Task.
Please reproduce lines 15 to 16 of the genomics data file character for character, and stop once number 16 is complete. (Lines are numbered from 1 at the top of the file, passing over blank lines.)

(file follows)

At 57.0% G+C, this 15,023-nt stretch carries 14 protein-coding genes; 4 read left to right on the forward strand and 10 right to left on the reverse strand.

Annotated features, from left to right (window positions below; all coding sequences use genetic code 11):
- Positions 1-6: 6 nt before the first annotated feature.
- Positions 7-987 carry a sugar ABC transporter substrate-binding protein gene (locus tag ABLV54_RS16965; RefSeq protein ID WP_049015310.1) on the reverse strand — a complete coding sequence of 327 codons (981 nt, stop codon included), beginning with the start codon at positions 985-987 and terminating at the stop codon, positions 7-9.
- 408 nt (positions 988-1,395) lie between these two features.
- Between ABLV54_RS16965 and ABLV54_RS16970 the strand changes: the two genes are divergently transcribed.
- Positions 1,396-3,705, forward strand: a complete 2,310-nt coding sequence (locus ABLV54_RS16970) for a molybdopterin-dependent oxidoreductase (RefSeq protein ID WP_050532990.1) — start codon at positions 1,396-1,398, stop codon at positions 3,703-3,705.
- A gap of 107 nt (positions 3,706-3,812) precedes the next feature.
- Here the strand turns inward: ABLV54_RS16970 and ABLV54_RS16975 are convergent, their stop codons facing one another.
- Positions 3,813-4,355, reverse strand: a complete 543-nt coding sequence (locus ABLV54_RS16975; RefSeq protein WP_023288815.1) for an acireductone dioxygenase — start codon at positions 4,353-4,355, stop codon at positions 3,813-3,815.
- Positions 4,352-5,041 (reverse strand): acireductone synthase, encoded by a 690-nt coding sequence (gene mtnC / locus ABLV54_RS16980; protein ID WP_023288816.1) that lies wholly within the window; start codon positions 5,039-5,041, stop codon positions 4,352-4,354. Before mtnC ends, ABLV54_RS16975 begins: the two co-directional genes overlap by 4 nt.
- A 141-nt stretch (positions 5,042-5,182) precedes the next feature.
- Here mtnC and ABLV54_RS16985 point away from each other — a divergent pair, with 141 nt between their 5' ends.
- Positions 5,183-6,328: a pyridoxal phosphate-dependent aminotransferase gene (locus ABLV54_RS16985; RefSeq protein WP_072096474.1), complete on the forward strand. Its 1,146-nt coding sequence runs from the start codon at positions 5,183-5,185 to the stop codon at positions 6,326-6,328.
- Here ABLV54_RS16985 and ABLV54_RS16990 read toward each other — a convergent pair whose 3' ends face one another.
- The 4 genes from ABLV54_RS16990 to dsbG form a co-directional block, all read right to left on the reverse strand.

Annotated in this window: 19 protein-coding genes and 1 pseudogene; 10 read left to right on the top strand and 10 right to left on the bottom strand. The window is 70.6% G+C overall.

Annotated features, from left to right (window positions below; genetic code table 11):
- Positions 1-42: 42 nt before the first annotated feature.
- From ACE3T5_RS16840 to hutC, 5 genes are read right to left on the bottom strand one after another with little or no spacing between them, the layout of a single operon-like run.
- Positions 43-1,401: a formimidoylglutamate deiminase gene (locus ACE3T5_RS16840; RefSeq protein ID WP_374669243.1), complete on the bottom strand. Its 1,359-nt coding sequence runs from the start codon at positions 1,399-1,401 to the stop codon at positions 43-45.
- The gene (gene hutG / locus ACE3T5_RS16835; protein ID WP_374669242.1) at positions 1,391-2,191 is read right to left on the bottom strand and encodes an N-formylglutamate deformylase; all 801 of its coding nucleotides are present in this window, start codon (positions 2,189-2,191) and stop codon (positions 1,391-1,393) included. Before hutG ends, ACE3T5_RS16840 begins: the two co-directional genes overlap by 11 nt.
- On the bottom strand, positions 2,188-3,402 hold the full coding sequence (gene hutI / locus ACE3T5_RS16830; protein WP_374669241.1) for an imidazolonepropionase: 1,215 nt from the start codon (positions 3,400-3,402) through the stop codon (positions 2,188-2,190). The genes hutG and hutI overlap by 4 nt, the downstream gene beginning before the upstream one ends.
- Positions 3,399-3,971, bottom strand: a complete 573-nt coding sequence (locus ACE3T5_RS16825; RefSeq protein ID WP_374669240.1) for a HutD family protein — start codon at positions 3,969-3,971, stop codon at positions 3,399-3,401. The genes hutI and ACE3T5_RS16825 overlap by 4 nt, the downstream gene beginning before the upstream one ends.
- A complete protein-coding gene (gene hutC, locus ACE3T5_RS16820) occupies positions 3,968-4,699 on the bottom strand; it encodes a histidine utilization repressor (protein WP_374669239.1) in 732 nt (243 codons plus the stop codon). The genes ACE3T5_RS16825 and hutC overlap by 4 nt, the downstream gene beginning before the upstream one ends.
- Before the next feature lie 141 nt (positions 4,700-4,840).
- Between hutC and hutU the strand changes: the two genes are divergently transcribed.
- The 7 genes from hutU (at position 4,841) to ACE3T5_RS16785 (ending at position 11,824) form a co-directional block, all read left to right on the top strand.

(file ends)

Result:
- Here ABLV54_RS16985 and ABLV54_RS16990 read toward each other — a convergent pair whose 3' ends face one another.
- The 4 genes from ABLV54_RS16990 to dsbG form a co-directional block, all read right to left on the reverse strand.